Fuel taxes being introduced by a Labour-led Government and Auckland's Labour mayor Phil Goff are taking food off the table for the poor, says a social agency.
Auckland Action Against Poverty (AAAP) said fuel taxes by their nature are hitting low-income families the hardest.
The comments come as motorists feel the sting of regular petrol reaching $2.40 a litre in some parts of Auckland after Goff successfully introduced an 11.5c a litre regional fuel tax to boost spending on transport.
The beautifully rendered pictures of young professionals cycling that accompanied the Government's medium-density housing projects often exclusively portray higher-income neighbourhoods such as Grey Lynn and Mt Eden
Next month, motorists will pay more at the pump when the Government introduces a 4c a litre excise tax nationwide. Two more planned increases will take the tax to about 10c a litre.
"A low-income family, living in a public transport-deprived area and dependent on an old vehicle to get around, will be paying a higher proportion of their income towards fuel compared to a family living in an area that already enjoys a greater degree of public transport and proximity to schools and workplaces," said AAAP co-ordinator Ricardo Menendez-March.
His comments mirror a report last month from the body that promotes issues for Māori to Auckland Council.
The Independent Maori Statutory Board (IMSB) report showed annual fuel cost increases could be as much as $366 for lower-income households, and an additional $452 if the fuel efficiency of low-income households' vehicles was considered.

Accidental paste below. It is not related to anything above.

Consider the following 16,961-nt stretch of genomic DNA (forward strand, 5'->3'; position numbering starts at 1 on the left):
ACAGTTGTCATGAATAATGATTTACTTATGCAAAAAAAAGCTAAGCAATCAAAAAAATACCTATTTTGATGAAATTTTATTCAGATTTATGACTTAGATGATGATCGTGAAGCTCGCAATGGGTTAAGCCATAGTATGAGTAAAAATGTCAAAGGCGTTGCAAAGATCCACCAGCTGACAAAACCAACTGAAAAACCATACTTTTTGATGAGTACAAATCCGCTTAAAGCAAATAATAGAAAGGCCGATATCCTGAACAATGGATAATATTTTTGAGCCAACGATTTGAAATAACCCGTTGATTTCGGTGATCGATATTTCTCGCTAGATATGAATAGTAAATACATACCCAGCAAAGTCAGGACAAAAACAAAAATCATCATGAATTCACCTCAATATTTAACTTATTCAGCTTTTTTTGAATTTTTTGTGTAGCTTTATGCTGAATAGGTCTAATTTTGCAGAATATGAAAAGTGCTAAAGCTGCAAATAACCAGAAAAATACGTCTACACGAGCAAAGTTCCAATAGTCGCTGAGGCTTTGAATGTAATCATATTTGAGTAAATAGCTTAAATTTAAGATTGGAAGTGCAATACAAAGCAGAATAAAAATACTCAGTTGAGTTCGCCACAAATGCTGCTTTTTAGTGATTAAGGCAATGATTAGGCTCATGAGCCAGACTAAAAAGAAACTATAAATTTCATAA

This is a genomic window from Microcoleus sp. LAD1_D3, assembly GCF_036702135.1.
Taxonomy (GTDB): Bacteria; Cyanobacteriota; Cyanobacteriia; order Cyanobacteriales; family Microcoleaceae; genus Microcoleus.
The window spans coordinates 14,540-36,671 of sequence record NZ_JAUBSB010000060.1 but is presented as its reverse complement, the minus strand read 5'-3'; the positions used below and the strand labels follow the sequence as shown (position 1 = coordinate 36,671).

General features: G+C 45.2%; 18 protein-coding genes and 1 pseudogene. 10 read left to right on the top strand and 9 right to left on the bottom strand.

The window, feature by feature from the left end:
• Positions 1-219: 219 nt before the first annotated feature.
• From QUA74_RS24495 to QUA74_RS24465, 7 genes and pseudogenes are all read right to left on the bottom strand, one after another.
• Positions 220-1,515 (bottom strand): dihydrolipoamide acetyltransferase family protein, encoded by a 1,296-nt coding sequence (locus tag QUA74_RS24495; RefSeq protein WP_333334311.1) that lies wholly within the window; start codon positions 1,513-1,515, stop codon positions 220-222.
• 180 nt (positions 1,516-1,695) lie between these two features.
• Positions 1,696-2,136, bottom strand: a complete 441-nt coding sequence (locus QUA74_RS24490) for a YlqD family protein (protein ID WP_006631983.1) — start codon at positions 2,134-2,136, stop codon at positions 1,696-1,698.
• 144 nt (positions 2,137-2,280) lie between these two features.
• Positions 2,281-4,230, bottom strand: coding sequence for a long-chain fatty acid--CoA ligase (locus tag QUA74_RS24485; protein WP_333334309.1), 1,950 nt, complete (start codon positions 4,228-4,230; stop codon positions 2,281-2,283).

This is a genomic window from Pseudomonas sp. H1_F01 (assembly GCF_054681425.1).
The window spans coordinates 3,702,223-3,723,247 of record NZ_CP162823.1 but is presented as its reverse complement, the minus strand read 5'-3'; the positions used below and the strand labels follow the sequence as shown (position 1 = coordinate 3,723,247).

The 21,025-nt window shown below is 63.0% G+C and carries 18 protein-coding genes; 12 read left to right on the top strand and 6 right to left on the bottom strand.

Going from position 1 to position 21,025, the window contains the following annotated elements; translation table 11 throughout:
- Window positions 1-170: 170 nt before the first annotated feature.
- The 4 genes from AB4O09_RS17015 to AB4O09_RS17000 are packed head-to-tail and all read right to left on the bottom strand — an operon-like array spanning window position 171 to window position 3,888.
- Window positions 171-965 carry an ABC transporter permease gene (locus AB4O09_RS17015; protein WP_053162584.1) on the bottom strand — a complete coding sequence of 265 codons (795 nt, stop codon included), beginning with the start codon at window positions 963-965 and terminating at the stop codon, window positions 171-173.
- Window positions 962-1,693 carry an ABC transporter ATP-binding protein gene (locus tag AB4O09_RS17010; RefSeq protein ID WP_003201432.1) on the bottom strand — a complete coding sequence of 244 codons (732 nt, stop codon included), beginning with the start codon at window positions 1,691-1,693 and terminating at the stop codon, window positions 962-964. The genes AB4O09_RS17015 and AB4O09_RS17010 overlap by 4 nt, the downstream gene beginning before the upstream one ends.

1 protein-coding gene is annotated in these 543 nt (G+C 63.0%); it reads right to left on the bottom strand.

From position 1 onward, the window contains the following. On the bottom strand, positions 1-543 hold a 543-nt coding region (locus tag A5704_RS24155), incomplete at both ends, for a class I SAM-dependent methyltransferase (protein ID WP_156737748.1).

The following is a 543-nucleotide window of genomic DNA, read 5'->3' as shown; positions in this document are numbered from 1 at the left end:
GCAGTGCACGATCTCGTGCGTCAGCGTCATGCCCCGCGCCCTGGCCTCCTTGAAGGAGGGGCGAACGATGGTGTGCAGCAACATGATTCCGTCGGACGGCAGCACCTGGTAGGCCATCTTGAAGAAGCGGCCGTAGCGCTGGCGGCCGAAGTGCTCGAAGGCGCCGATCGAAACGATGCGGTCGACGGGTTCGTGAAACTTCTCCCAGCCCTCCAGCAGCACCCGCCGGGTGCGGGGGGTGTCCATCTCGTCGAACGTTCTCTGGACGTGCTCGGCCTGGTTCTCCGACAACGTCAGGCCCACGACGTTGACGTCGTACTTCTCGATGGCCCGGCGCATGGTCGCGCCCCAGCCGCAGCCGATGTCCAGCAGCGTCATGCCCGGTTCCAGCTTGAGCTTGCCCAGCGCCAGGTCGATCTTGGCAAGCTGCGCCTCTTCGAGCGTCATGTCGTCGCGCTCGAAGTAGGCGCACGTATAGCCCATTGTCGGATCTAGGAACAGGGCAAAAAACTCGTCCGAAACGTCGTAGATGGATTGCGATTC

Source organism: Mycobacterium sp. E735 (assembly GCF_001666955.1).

The board said the council and Government must find ways to offset the fuel tax's impact on low-income Auckland households, particularly Māori in the region's south and west.
Menendez-March said the fuel taxes are funding much-needed public transport projects costing billions of dollars that do not address geographical inequities which have pushed Māori, Pasifika and other migrant communities from the central suburbs to the south.
"The beautifully rendered pictures of young professionals cycling that accompanied the Government's medium-density housing projects often exclusively portray higher-income neighbourhoods such as Grey Lynn and Mt Eden.
"Meanwhile, communities in South Auckland happen to be the ones that would benefit the most from increased access to public transport and investment," he said.
Menendez-March said the fuel tax is neither fair nor creative and he believed the Labour Party and its government partners should re-evaluate the budget responsibility rules that limit borrowing and consider a wealth tax.
"Solutions to traffic should never have to deprive low-income families of their ability to move around or put food on the table," he said.
Spokespeople for Transport Minister Phil Twyford and Goff said they would not be commenting on the AAAP opinion piece.
Last month Twyford said the IMSB report was out of date and did not take into account the Government's Families Package introduced in July that gave 384,000 low-income families with children an average of $75 extra per week.